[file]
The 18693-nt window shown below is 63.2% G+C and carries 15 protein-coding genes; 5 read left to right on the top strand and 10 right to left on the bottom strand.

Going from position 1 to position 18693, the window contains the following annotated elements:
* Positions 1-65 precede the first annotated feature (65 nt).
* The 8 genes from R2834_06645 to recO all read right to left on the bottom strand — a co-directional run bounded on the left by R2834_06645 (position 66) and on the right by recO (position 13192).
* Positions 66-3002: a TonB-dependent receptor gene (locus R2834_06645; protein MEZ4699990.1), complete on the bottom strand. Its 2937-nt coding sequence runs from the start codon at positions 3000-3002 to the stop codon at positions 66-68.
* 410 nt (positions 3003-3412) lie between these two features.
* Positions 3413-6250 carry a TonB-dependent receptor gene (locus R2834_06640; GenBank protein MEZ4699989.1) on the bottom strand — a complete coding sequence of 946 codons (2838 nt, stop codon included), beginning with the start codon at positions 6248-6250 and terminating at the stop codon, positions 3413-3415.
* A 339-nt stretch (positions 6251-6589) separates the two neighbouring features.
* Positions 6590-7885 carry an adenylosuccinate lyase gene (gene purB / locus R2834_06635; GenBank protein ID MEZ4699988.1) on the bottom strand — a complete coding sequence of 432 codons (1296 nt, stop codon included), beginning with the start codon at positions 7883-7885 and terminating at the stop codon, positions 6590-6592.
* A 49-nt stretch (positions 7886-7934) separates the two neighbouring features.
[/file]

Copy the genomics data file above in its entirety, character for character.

The 18693-nt window shown below is 63.2% G+C and carries 15 protein-coding genes; 5 read left to right on the top strand and 10 right to left on the bottom strand.

Going from position 1 to position 18693, the window contains the following annotated elements:
* Positions 1-65 precede the first annotated feature (65 nt).
* The 8 genes from R2834_06645 to recO all read right to left on the bottom strand — a co-directional run bounded on the left by R2834_06645 (position 66) and on the right by recO (position 13192).
* Positions 66-3002: a TonB-dependent receptor gene (locus R2834_06645; protein MEZ4699990.1), complete on the bottom strand. Its 2937-nt coding sequence runs from the start codon at positions 3000-3002 to the stop codon at positions 66-68.
* 410 nt (positions 3003-3412) lie between these two features.
* Positions 3413-6250 carry a TonB-dependent receptor gene (locus R2834_06640; GenBank protein MEZ4699989.1) on the bottom strand — a complete coding sequence of 946 codons (2838 nt, stop codon included), beginning with the start codon at positions 6248-6250 and terminating at the stop codon, positions 3413-3415.
* A 339-nt stretch (positions 6251-6589) separates the two neighbouring features.
* Positions 6590-7885 carry an adenylosuccinate lyase gene (gene purB / locus R2834_06635; GenBank protein ID MEZ4699988.1) on the bottom strand — a complete coding sequence of 432 codons (1296 nt, stop codon included), beginning with the start codon at positions 7883-7885 and terminating at the stop codon, positions 6590-6592.
* A 49-nt stretch (positions 7886-7934) separates the two neighbouring features.